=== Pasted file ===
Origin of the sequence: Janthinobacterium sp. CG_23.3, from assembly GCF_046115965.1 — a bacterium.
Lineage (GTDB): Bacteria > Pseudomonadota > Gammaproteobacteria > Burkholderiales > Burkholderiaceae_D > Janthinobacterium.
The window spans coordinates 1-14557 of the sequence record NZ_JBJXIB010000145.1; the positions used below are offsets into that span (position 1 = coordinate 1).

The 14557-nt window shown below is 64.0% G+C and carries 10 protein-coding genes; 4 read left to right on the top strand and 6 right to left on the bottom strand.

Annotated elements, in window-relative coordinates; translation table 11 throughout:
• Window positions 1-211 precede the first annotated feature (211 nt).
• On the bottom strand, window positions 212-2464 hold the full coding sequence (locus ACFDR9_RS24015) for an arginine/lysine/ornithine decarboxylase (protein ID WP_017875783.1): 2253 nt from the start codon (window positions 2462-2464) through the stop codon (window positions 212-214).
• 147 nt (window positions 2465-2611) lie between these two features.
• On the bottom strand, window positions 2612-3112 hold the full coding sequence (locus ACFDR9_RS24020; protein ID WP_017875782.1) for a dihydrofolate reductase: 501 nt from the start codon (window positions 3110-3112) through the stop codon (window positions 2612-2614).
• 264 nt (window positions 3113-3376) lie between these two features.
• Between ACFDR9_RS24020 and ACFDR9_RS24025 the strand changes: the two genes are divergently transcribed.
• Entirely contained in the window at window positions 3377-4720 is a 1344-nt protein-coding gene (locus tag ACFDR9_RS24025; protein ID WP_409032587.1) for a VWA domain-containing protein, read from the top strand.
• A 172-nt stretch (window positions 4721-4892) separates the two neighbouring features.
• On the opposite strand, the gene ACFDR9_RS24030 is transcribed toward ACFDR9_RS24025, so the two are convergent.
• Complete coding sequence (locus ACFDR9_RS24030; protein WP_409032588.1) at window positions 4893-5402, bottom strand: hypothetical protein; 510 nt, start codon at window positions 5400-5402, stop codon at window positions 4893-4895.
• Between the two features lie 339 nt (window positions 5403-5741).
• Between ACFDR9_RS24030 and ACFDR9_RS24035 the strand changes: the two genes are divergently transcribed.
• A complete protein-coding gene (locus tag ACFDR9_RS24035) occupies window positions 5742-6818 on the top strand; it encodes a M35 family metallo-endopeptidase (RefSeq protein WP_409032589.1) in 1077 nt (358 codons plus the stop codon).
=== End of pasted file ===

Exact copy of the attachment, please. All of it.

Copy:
Origin of the sequence: Janthinobacterium sp. CG_23.3, from assembly GCF_046115965.1 — a bacterium.
Lineage (GTDB): Bacteria > Pseudomonadota > Gammaproteobacteria > Burkholderiales > Burkholderiaceae_D > Janthinobacterium.
The window spans coordinates 1-14557 of the sequence record NZ_JBJXIB010000145.1; the positions used below are offsets into that span (position 1 = coordinate 1).

The 14557-nt window shown below is 64.0% G+C and carries 10 protein-coding genes; 4 read left to right on the top strand and 6 right to left on the bottom strand.

Annotated elements, in window-relative coordinates; translation table 11 throughout:
• Window positions 1-211 precede the first annotated feature (211 nt).
• On the bottom strand, window positions 212-2464 hold the full coding sequence (locus ACFDR9_RS24015) for an arginine/lysine/ornithine decarboxylase (protein ID WP_017875783.1): 2253 nt from the start codon (window positions 2462-2464) through the stop codon (window positions 212-214).
• 147 nt (window positions 2465-2611) lie between these two features.
• On the bottom strand, window positions 2612-3112 hold the full coding sequence (locus ACFDR9_RS24020; protein ID WP_017875782.1) for a dihydrofolate reductase: 501 nt from the start codon (window positions 3110-3112) through the stop codon (window positions 2612-2614).
• 264 nt (window positions 3113-3376) lie between these two features.
• Between ACFDR9_RS24020 and ACFDR9_RS24025 the strand changes: the two genes are divergently transcribed.
• Entirely contained in the window at window positions 3377-4720 is a 1344-nt protein-coding gene (locus tag ACFDR9_RS24025; protein ID WP_409032587.1) for a VWA domain-containing protein, read from the top strand.
• A 172-nt stretch (window positions 4721-4892) separates the two neighbouring features.
• On the opposite strand, the gene ACFDR9_RS24030 is transcribed toward ACFDR9_RS24025, so the two are convergent.
• Complete coding sequence (locus ACFDR9_RS24030; protein WP_409032588.1) at window positions 4893-5402, bottom strand: hypothetical protein; 510 nt, start codon at window positions 5400-5402, stop codon at window positions 4893-4895.
• Between the two features lie 339 nt (window positions 5403-5741).
• Between ACFDR9_RS24030 and ACFDR9_RS24035 the strand changes: the two genes are divergently transcribed.
• A complete protein-coding gene (locus tag ACFDR9_RS24035) occupies window positions 5742-6818 on the top strand; it encodes a M35 family metallo-endopeptidase (RefSeq protein WP_409032589.1) in 1077 nt (358 codons plus the stop codon).